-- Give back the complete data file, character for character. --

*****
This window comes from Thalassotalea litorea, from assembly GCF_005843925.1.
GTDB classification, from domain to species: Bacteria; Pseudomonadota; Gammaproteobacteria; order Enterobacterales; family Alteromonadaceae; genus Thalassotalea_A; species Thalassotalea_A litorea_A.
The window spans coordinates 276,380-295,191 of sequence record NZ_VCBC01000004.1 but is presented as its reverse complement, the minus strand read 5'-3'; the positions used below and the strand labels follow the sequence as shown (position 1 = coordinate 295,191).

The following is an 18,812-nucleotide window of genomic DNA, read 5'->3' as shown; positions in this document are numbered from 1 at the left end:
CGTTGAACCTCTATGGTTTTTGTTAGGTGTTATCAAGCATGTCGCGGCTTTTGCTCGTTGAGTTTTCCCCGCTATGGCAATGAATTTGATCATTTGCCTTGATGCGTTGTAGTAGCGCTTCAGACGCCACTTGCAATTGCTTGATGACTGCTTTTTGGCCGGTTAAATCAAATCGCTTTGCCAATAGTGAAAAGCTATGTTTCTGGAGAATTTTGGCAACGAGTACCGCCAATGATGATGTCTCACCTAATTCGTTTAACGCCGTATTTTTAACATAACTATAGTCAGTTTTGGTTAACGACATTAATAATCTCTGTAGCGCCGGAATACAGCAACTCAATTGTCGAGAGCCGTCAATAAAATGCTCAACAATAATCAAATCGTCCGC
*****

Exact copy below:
This window comes from Thalassotalea litorea, from assembly GCF_005843925.1.
GTDB classification, from domain to species: Bacteria; Pseudomonadota; Gammaproteobacteria; order Enterobacterales; family Alteromonadaceae; genus Thalassotalea_A; species Thalassotalea_A litorea_A.
The window spans coordinates 276,380-295,191 of sequence record NZ_VCBC01000004.1 but is presented as its reverse complement, the minus strand read 5'-3'; the positions used below and the strand labels follow the sequence as shown (position 1 = coordinate 295,191).

The following is an 18,812-nucleotide window of genomic DNA, read 5'->3' as shown; positions in this document are numbered from 1 at the left end:
CGTTGAACCTCTATGGTTTTTGTTAGGTGTTATCAAGCATGTCGCGGCTTTTGCTCGTTGAGTTTTCCCCGCTATGGCAATGAATTTGATCATTTGCCTTGATGCGTTGTAGTAGCGCTTCAGACGCCACTTGCAATTGCTTGATGACTGCTTTTTGGCCGGTTAAATCAAATCGCTTTGCCAATAGTGAAAAGCTATGTTTCTGGAGAATTTTGGCAACGAGTACCGCCAATGATGATGTCTCACCTAATTCGTTTAACGCCGTATTTTTAACATAACTATAGTCAGTTTTGGTTAACGACATTAATAATCTCTGTAGCGCCGGAATACAGCAACTCAATTGTCGAGAGCCGTCAATAAAATGCTCAACAATAATCAAATCGTCCGC